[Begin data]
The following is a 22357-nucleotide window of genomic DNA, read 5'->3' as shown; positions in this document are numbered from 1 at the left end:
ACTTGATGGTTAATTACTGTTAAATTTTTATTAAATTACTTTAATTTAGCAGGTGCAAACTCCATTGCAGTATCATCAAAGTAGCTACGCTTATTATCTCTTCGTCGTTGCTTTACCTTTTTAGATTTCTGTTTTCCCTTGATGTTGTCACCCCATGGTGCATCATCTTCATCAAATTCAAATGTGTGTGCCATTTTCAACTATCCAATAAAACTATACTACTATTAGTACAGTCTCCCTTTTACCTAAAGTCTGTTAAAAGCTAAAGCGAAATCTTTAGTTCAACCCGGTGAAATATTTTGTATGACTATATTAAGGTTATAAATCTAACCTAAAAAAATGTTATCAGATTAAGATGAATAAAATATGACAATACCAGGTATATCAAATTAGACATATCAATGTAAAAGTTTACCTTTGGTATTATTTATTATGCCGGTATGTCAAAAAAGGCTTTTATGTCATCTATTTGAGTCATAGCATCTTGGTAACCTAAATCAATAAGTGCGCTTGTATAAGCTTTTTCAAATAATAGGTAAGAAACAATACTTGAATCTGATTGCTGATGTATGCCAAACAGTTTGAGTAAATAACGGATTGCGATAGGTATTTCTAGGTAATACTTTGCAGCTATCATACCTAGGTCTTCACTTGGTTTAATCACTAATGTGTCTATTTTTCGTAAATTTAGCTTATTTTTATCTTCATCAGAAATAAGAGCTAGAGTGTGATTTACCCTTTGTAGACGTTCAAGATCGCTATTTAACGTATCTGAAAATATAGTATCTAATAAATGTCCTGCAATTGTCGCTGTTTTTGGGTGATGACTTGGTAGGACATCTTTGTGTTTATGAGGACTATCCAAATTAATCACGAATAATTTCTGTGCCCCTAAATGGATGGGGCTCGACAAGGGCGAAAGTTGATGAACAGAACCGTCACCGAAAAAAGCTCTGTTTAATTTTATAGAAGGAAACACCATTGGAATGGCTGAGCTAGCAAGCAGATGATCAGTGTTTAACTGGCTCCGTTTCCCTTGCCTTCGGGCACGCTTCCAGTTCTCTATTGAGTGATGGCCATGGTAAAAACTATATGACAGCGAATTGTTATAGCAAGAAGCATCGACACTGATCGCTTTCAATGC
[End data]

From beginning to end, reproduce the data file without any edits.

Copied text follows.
The following is a 22357-nucleotide window of genomic DNA, read 5'->3' as shown; positions in this document are numbered from 1 at the left end:
ACTTGATGGTTAATTACTGTTAAATTTTTATTAAATTACTTTAATTTAGCAGGTGCAAACTCCATTGCAGTATCATCAAAGTAGCTACGCTTATTATCTCTTCGTCGTTGCTTTACCTTTTTAGATTTCTGTTTTCCCTTGATGTTGTCACCCCATGGTGCATCATCTTCATCAAATTCAAATGTGTGTGCCATTTTCAACTATCCAATAAAACTATACTACTATTAGTACAGTCTCCCTTTTACCTAAAGTCTGTTAAAAGCTAAAGCGAAATCTTTAGTTCAACCCGGTGAAATATTTTGTATGACTATATTAAGGTTATAAATCTAACCTAAAAAAATGTTATCAGATTAAGATGAATAAAATATGACAATACCAGGTATATCAAATTAGACATATCAATGTAAAAGTTTACCTTTGGTATTATTTATTATGCCGGTATGTCAAAAAAGGCTTTTATGTCATCTATTTGAGTCATAGCATCTTGGTAACCTAAATCAATAAGTGCGCTTGTATAAGCTTTTTCAAATAATAGGTAAGAAACAATACTTGAATCTGATTGCTGATGTATGCCAAACAGTTTGAGTAAATAACGGATTGCGATAGGTATTTCTAGGTAATACTTTGCAGCTATCATACCTAGGTCTTCACTTGGTTTAATCACTAATGTGTCTATTTTTCGTAAATTTAGCTTATTTTTATCTTCATCAGAAATAAGAGCTAGAGTGTGATTTACCCTTTGTAGACGTTCAAGATCGCTATTTAACGTATCTGAAAATATAGTATCTAATAAATGTCCTGCAATTGTCGCTGTTTTTGGGTGATGACTTGGTAGGACATCTTTGTGTTTATGAGGACTATCCAAATTAATCACGAATAATTTCTGTGCCCCTAAATGGATGGGGCTCGACAAGGGCGAAAGTTGATGAACAGAACCGTCACCGAAAAAAGCTCTGTTTAATTTTATAGAAGGAAACACCATTGGAATGGCTGAGCTAGCAAGCAGATGATCAGTGTTTAACTGGCTCCGTTTCCCTTGCCTTCGGGCACGCTTCCAGTTCTCTATTGAGTGATGGCCATGGTAAAAACTATATGACAGCGAATTGTTATAGCAAGAAGCATCGACACTGATCGCTTTCAATGC